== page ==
Charles Barkley thinks professional athletes should be among the first to receive the COVID-19 vaccine because, according to him, they pay more in taxes.
The basketball Hall of Famer and television commentator generated buzz with his remarks during Thursday night’s Inside the NBA broadcast on TNT alongside his colleagues Kenny Smith, Ernie Johnson, and Shaquille O’Neal.
‘NFL players, hockey players, as much taxes as these players pay – let me repeat that – as much taxes as these players pay -they deserve some preferential treatment,’ Barkley said.
‘That’s just my personal opinion.’
His personal opinion drew brickbats from his co-hosts and from people across social media, who accused him of elitism – and possibly even being drunk.
The former ‘Round Mound of Rebound’ said it’s not just basketball players who deserve to cut the line: He said professional hockey players from the NHL and football players from the NFL should get priority service, too.
The COVID-19 vaccine rollout in the United States has been considered a failure so far because of several factors, including the disjointed health care system as well as underfunded agencies and a lack of federal guidance.
As of Friday, just 3.4 per cent of the US population has received at least one dose of the COVID-19 vaccine, according to USA Today. That compares to a recent count in Israel that showed more than 20 per cent of the population vaccinated there.
In the US, more than 63 per cent of the vaccines that have been distributed have yet to be used.
TNT basketball commentator Charles Barkley caused a stir late on Thursday night when he said on a television broadcast that professional athletes in the NBA, NHL, and NFL should be given priority in getting the COVID-19 vaccine because they pay more in taxes
So far, the COVID-19 vaccination rollout has been considered a dismal failure nationwide. People wait in line at the Disneyland vaccination site in Anaheim, California, on Wednesday
When Barkley suggested pro athletes jump the line, his television co-hosts questioned his logic.
‘For [matters of] life and death?’ co-host Smith asked Barkley.
‘Yes,’ Barkley replied.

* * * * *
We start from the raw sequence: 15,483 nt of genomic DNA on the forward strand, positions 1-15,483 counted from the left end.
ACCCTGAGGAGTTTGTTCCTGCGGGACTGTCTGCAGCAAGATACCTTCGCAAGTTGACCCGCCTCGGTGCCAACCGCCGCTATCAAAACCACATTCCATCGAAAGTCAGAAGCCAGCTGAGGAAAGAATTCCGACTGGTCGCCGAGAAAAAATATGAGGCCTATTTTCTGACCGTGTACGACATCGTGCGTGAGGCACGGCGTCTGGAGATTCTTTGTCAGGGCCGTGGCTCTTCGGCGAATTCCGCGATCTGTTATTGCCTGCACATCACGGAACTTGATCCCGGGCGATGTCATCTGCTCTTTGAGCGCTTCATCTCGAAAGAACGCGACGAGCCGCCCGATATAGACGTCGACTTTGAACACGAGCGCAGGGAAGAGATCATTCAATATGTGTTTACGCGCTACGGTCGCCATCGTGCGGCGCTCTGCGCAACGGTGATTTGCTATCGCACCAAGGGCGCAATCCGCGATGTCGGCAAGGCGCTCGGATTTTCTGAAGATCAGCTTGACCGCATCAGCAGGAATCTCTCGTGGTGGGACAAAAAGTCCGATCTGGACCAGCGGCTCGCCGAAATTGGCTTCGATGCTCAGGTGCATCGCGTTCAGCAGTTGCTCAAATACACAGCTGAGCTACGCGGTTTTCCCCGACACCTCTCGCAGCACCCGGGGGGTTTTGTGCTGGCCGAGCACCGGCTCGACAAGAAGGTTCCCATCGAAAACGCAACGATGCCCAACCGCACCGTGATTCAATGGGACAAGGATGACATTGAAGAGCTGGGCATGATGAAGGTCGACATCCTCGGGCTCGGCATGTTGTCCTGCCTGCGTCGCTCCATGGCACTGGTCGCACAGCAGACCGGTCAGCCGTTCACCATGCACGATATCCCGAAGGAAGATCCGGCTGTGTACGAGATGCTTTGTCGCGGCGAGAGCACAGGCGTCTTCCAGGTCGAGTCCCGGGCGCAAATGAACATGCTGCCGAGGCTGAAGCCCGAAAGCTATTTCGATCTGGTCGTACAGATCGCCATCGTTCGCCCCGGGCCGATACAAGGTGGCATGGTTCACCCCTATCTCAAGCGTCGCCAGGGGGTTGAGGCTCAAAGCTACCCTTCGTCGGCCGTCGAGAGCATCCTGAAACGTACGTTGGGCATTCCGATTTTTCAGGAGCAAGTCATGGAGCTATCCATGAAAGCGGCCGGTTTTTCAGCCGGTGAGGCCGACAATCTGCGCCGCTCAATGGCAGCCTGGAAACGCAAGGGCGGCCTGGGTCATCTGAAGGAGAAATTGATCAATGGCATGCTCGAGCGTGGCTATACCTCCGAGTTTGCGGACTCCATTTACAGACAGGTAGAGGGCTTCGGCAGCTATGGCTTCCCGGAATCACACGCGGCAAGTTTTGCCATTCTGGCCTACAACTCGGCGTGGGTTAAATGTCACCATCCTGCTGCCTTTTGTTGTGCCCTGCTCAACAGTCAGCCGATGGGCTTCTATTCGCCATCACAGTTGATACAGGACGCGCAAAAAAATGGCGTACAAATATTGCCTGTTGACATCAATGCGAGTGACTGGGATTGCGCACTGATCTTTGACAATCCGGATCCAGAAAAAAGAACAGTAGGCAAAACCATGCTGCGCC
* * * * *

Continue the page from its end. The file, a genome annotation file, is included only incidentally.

Smith and Johnson strongly disagreed.
‘You gotta take care of the elderly and the at-risk,’ Johnson said.
‘I totally agree – we need to take care of the first responders and the old people,’ Barkley said. ‘But I’m saying, giving a thousand shots to NBA players is not going to change the world.’
Barkley’s comments were not well-received on Twitter, where on social media people accused him of being out of touch with everyday Americans.
‘Is Charles Barkley drunk?’ Twitter user Phillip Lewis wondered.
‘He’s been terrible, but this was especially so,’ New York Times columnist Nikole Hannah Jones wrote.
Richard Waithe mocked Barkley by posting a meme showing Mister Rogers putting on a clown mask.
Another Twitter user wrote: ‘Society has progressed beyond the need to have charles barkley offer his opinion on anything.’
‘Charles Barkley showing his elitism on TNT,’ another Twitter user commented.
Twitter user Deborah Jones wrote: ‘I am not sure what Charles Barkley was smoking implying that because sports players pay more in taxes that they should be allow to get the vaccine.
Barkley’s comments were not well-received on Twitter, where social media users accused him of being out of touch with everyday Americans
‘No, they need to wait just like everybody else. They are not more important than essential workers or me.’
According to the latest data from Statista, the average player salary in the NBA from the 2019-2020 season was $8.32million.
NFL player salaries come in at an average of $3.26million. Hockey players in the NHL earn an average of $2.69million.
In comparison, the median annual income for an entire typical household in the US in 2019 was just over $68,000, according to the Census Bureau.